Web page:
He’s as classic as they come, but in the US, lags behind other regal monikers like William and Henry – despite the heartthrob vampire starring in Stephenie Meyer’s Twilight.
Thanks to Katharine for suggesting our Name of the Day: Edward.
There are a handful of Ed- names, all from ead, an Old English word for rich. That’s not necessarily rich in yachts and diamonds. It can also mean fortunate or blessed. Edward is “rich guard,” Edwin is “rich friend,” and Edmund is “rich protector.” Fine meanings, all.
King Edward VIII abdicated to marry Wallis Simpson, but there were seven kings Edward of England before him. Plenty of princes and nobles have also answered to the name, as well as lots of saints. In the tenth century, one king was murdered and became Saint Edward the Martyr. In the eleventh century, another ruler became Saint Edward the Confessor. (That’s him on the coin!)
The current British royal family includes a Prince Edward Antony Richard Louis, Earl of Wessex and eighth in line to the throne, dad to Louise and James.
That’s all very proper, but Edward is also vaguely edgy, even alternative. Twentieth century uses include:
- In 1990’s Edward Scissorhands, Johnny Depp’s character shook up suburbia as a sort of benign Frankenstein’s monster. Instead of scaring little children, Scissorhands carves ice sculptures. In the end, he’s chased by an angry mob, too.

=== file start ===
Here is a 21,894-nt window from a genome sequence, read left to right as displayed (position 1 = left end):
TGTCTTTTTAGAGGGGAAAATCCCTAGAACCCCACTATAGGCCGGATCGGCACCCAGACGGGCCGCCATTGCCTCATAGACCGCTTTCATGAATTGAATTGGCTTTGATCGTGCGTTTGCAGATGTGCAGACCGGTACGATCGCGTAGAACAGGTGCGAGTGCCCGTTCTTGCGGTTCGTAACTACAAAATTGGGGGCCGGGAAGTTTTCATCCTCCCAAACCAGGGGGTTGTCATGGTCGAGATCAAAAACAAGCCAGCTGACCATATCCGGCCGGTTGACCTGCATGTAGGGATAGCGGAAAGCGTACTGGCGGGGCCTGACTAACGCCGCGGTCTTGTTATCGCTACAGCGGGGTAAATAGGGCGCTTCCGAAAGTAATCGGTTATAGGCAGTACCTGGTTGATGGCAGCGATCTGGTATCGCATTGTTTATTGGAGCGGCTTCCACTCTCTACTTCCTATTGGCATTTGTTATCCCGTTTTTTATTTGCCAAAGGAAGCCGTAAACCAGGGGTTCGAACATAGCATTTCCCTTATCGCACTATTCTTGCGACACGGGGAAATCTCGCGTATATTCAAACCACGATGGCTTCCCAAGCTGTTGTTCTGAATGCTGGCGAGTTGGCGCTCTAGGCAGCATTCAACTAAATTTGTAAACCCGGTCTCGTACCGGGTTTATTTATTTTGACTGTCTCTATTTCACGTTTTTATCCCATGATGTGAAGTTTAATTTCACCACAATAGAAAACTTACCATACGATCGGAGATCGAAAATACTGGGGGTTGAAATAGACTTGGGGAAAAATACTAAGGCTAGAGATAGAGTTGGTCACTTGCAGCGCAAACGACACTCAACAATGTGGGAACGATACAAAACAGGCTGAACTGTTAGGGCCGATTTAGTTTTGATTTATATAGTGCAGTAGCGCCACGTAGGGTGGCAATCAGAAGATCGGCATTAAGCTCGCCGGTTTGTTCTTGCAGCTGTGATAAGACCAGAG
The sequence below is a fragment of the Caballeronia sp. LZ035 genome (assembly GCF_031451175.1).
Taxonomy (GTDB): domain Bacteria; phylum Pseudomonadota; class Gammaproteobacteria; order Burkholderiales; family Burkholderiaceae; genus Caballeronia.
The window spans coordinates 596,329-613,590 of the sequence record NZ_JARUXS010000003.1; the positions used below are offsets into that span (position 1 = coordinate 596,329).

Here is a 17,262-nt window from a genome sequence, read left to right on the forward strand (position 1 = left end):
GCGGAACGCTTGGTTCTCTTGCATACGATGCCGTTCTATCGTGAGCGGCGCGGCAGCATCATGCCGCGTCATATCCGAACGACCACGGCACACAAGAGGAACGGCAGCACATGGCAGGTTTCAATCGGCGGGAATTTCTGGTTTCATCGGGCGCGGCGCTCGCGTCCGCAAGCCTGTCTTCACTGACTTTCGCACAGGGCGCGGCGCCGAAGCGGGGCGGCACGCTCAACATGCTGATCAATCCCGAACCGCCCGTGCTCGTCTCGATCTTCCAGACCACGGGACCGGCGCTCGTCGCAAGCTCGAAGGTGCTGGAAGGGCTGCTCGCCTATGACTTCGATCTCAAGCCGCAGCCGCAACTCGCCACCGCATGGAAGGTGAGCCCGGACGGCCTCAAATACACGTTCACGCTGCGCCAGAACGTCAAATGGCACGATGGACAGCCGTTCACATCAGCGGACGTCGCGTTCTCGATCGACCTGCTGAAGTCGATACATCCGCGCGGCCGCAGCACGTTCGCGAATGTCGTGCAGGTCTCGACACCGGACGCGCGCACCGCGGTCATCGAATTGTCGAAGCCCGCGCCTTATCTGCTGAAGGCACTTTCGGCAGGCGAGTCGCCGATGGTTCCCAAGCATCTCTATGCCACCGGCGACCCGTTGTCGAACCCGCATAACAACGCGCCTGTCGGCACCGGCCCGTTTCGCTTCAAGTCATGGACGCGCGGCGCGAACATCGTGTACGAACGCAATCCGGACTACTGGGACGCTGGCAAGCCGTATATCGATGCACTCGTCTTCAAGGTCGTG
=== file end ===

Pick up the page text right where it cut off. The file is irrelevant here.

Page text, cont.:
- Norwegian painter Edvard Munch is probably best known for his 1893 work The Scream, an attempt to capture the sufferings of modern man.
- In Fullmetal Alchemist, anime and manga claim their Edward, too – Edward Elric.
- And, of course, Edward Cullen is the vampire heartthrob du jour, beau to Bella Swan in the Twilight series.
Jane Eyre’s beloved Rochester is also an Edward. There’s something surprisingly romantic, even brooding, about this solid name. It was a logical choice for Meyer’s leading man. And yet, could that be why some parents are avoiding this name? The vampire clan’s surname, Cullen, has fared well in recent years, making it seem even more surprising that Edward remains in style limbo.
Limbo doesn’t mean rare, though. He ranked #157 in 2012, down from #108 in 2000. That’s a far fall from his regular Top Ten ranking from the 1890s into the 1920s, and he remained a Top 25 pick through 1957. Odds are good that you have an Edward – or maybe an Eduardo, Eduoard, Edvard or Duarte – on your family tree.
Other household names include:
- Legendary journalist Edward R. Murrow
- Composer Edvard Grieg
- Iconic television host Ed Sullivan
- Guitarist Eddie Van Halen
Eddie, Ed, Ned and Ted have all been worn as diminutives for the name. Ned seems particularly dashing, perhaps because of Australian folk hero Ned Kelly and Ned Nickerson, Nancy Drew’s polished and polite boyfriend. Let’s overlook The Simpsons’ Ned Flanders.
Overall, Edward is a strong choice for boys. It’s hard to argue that the name is anything but an evergreen classic. And yet, even though the hundred-year rule suggests that he should be back in fashion, Edward remains slightly off trend. That’s not a bad thing, though. If you’re discouraged that William is so popular, Edward is an equally appealing option.